A.-G. Collot / International Journal of Coal Geology 65 (2006) 191212 Table 6 The Kellog Rust Westinghouse (KRW) gasifier Feeding system and operating conditions Crushed coal is fed at the bottom through lock hoppers. Operates at pressure up to 2 MPa. Gasifier Combustion of a portion of the coal and agglomeration of the ash occurring at temperatures of 11501260 8C around the tip of the feed nozzle. Large agglomerated particles formed are removed at the bottom of the gasifier while finer particles flow upwards to the upper section where gasification and sulphur capture occur. Ash discharge mode The separation of the large agglomerated particles formed of char, ash and sorbent is done through a char-ash separator at a minimum fluidisation velocity between that of the char and ash so that the char is kept in the bed while ash and sorbent are removed from the gasifier via an ash feed hopper. Cooling and cleaning modes Raw gas (900 8C) passes through a cyclone and particles collected are recycled to the gasifier. The gas is cooled to 600 8C and enters a hot gas cleaning system. A portion of the gas is re-circulated to the gasifier to control the temperature of the agglomeration zone. Comments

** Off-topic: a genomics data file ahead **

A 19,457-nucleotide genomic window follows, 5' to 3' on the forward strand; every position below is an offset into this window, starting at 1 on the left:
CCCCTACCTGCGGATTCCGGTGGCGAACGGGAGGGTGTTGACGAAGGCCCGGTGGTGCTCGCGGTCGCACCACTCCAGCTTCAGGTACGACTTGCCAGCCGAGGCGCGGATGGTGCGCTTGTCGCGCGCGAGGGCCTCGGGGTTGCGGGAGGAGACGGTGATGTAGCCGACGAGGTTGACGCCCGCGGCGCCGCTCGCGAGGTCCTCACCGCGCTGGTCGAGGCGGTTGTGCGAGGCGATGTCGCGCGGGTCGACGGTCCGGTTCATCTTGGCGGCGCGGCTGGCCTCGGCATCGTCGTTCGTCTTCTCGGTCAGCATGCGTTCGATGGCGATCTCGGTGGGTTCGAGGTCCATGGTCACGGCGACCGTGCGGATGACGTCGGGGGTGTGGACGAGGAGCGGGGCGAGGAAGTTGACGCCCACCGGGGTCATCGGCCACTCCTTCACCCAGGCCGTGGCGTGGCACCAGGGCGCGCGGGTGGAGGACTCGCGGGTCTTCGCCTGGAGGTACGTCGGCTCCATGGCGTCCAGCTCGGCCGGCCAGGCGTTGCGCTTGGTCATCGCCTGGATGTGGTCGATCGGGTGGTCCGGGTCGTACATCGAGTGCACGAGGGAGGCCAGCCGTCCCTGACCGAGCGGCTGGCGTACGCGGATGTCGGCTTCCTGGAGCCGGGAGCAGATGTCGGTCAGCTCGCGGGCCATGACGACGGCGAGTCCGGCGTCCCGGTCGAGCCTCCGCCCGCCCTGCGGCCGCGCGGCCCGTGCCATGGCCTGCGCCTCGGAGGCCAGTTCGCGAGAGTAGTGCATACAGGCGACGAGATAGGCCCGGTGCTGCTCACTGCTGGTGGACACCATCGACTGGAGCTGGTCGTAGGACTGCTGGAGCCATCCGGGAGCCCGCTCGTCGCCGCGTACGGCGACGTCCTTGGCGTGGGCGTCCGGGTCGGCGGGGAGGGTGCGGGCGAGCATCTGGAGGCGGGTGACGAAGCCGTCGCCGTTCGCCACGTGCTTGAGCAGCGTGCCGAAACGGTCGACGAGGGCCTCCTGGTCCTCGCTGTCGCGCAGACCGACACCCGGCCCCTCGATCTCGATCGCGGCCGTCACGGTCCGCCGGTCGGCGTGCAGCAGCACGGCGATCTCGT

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Air-blown system. The Pinon Pine IGCC plant was designed for bituminous coal but other coals were tested.